Farm Bureau calls for comprehensive milk pricing reformFarm Bureau calls for comprehensive milk pricing reform
Duvall urges USDA to reject recent IDFA, WCMA petitions.
April 5, 2023
American Farm Bureau Federation Zippy Duvall penned an open letter to Agriculture Secretary Tom Vilsack calling for comprehensive milk pricing reform. The move comes in response to recent petitions from the International Dairy Foods Association and the Wisconsin Cheese Makers Association to increase allowances.
While AFBF supports changing parts of the Federal Milk Marketing Order system, Duvall believes the IDFA and WCMA proposals would create additional burdens on dairy farmers. He cites USDA production estimates that show a hundredweight of milk costs dairy farmers $27.50 to produce but only yields a return of $21.23. Loss estimates are even higher for farmers with less than 50 cows.
“Given the present situation, we have grave concerns about the petitions submitted by the International Dairy Foods Association and Wisconsin Cheese Makers Association requesting an FMMO hearing to increase make allowances and solely increase make allowances,” Duvall said. “This one-sided approach to updating federal order pricing would be devastating to America’s dairy farmers.”
While the AFBF does not oppose updating milk allowances, Duvall says the IDFA and WCMA proposals do not address the wider need for changes to the current milk pricing regulations. Instead, AFBF supports replacing the current voluntary reporting system with mandatory cost and yield surveying. Duvall contends this would prevent larger producers from declining to report, potentially skewing the cost survey results.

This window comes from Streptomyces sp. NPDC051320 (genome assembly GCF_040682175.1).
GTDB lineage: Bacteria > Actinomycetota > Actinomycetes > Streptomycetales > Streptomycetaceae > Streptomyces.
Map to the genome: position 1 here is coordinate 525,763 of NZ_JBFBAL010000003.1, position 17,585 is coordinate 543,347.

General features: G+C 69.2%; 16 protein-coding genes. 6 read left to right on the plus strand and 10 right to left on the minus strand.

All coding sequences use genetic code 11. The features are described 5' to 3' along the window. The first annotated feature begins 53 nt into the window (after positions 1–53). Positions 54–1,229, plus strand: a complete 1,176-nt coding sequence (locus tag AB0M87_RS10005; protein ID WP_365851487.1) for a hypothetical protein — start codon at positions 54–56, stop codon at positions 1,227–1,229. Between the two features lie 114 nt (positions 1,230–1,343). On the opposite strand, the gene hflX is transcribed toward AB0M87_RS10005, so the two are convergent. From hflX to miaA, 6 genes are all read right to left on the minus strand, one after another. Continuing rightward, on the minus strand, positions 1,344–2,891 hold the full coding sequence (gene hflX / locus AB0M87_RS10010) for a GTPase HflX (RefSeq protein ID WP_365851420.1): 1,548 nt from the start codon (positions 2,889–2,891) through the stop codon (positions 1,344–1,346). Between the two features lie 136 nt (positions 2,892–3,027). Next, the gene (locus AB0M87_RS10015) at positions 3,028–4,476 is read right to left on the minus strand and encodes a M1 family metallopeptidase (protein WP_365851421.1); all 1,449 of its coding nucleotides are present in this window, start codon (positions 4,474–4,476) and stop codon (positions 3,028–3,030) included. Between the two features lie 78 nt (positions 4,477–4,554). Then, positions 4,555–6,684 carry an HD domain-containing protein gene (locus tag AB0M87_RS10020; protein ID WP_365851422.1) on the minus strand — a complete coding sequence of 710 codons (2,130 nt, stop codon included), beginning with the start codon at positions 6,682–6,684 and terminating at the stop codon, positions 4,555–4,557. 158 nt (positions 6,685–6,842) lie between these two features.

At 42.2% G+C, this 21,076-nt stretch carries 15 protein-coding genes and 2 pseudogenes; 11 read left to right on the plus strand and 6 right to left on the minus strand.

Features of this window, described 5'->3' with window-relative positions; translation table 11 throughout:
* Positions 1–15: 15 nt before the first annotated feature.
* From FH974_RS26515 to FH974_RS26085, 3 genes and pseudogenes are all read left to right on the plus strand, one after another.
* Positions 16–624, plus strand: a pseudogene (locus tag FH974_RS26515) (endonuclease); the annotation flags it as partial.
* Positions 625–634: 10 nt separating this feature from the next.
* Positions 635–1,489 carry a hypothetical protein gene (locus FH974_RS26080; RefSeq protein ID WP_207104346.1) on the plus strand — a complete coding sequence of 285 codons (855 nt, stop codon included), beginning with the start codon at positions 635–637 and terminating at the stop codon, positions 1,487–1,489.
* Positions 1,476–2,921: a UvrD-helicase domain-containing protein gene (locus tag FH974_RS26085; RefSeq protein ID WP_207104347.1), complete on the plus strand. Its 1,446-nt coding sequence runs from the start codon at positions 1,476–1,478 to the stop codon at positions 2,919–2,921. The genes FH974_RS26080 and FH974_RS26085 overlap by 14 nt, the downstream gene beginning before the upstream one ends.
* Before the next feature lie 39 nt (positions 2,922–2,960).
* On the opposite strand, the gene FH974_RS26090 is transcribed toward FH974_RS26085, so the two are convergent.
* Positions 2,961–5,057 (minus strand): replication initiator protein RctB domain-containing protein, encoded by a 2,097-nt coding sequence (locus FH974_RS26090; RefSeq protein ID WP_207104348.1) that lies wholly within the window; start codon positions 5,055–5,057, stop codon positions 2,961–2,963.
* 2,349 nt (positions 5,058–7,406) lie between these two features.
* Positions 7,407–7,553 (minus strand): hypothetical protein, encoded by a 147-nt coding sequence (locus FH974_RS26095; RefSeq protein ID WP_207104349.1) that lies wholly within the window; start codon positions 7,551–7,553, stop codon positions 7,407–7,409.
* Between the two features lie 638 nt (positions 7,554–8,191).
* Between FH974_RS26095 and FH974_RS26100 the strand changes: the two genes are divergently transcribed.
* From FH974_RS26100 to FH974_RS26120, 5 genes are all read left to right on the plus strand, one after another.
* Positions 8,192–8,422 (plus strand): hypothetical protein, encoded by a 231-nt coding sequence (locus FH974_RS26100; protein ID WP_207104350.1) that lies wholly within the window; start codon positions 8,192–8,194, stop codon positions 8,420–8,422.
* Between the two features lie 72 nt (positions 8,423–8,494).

USDA does not have the authority to institute a mandatory reporting system. However, AFBF officials are pushing Congress to introduce legislation to change that.
Duvall added that USDA should also consider other improvements like adjustments to the Class I and II skim milk price formulas. According to him, these changes should include updates to the Class I and II differentials, and a return of the Class I base price formula to the “higher-of” the Class III or IV formula.
“Dairy farmers continue to face market challenges as part of the high cost, high risk age we live in,” Duvall says. “Trust is critical to maintaining an efficient and resilient federal order system that promotes orderly marketing of milk to consumers across the country. The petitions we oppose here threaten to undercut trust between farmers who produce the milk and the processors who turn it into the dairy products we all know and love.”
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